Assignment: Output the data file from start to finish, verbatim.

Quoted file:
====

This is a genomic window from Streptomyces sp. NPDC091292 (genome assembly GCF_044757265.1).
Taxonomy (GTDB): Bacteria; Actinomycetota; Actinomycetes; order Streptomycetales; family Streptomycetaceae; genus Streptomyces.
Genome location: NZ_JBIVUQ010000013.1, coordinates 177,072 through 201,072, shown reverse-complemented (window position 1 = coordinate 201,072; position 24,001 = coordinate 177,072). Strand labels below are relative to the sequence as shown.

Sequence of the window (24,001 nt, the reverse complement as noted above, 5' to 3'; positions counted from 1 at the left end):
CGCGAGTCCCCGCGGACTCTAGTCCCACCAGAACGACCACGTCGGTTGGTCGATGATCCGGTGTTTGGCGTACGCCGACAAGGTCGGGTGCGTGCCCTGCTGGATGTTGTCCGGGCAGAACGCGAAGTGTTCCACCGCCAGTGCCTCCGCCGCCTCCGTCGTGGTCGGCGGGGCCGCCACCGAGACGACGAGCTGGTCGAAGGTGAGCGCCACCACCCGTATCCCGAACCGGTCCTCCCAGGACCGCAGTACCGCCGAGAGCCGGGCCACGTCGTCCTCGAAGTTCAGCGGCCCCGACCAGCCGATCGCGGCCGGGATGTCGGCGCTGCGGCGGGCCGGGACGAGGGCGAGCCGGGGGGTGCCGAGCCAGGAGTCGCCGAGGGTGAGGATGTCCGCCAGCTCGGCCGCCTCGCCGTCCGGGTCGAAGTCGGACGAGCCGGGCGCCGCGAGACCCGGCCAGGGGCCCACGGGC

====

This is a genomic window from Streptomyces sp. NPDC091292 (genome assembly GCF_044757265.1).
Taxonomy (GTDB): Bacteria; Actinomycetota; Actinomycetes; order Streptomycetales; family Streptomycetaceae; genus Streptomyces.
Genome location: NZ_JBIVUQ010000013.1, coordinates 177,072 through 201,072, shown reverse-complemented (window position 1 = coordinate 201,072; position 24,001 = coordinate 177,072). Strand labels below are relative to the sequence as shown.

Sequence of the window (24,001 nt, the reverse complement as noted above, 5' to 3'; positions counted from 1 at the left end):
CGCGAGTCCCCGCGGACTCTAGTCCCACCAGAACGACCACGTCGGTTGGTCGATGATCCGGTGTTTGGCGTACGCCGACAAGGTCGGGTGCGTGCCCTGCTGGATGTTGTCCGGGCAGAACGCGAAGTGTTCCACCGCCAGTGCCTCCGCCGCCTCCGTCGTGGTCGGCGGGGCCGCCACCGAGACGACGAGCTGGTCGAAGGTGAGCGCCACCACCCGTATCCCGAACCGGTCCTCCCAGGACCGCAGTACCGCCGAGAGCCGGGCCACGTCGTCCTCGAAGTTCAGCGGCCCCGACCAGCCGATCGCGGCCGGGATGTCGGCGCTGCGGCGGGCCGGGACGAGGGCGAGCCGGGGGGTGCCGAGCCAGGAGTCGCCGAGGGTGAGGATGTCCGCCAGCTCGGCCGCCTCGCCGTCCGGGTCGAAGTCGGACGAGCCGGGCGCCGCGAGACCCGGCCAGGGGCCCACGGGC